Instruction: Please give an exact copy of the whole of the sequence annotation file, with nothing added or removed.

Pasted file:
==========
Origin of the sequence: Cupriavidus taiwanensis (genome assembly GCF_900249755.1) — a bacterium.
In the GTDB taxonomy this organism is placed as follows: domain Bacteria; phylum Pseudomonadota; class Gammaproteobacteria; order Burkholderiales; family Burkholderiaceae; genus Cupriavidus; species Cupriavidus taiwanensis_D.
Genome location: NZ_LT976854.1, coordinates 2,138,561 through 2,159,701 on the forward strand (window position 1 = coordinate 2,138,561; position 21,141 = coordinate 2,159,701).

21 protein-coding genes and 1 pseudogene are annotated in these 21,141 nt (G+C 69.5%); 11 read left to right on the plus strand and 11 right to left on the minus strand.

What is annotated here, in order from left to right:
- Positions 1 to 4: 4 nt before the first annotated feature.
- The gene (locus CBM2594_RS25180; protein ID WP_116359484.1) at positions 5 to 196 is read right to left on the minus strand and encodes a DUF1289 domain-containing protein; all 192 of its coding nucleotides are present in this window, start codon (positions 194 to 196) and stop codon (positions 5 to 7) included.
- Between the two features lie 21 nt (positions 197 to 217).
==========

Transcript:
Origin of the sequence: Cupriavidus taiwanensis (genome assembly GCF_900249755.1) — a bacterium.
In the GTDB taxonomy this organism is placed as follows: domain Bacteria; phylum Pseudomonadota; class Gammaproteobacteria; order Burkholderiales; family Burkholderiaceae; genus Cupriavidus; species Cupriavidus taiwanensis_D.
Genome location: NZ_LT976854.1, coordinates 2,138,561 through 2,159,701 on the forward strand (window position 1 = coordinate 2,138,561; position 21,141 = coordinate 2,159,701).

21 protein-coding genes and 1 pseudogene are annotated in these 21,141 nt (G+C 69.5%); 11 read left to right on the plus strand and 11 right to left on the minus strand.

What is annotated here, in order from left to right:
- Positions 1 to 4: 4 nt before the first annotated feature.
- The gene (locus CBM2594_RS25180; protein ID WP_116359484.1) at positions 5 to 196 is read right to left on the minus strand and encodes a DUF1289 domain-containing protein; all 192 of its coding nucleotides are present in this window, start codon (positions 194 to 196) and stop codon (positions 5 to 7) included.
- Between the two features lie 21 nt (positions 197 to 217).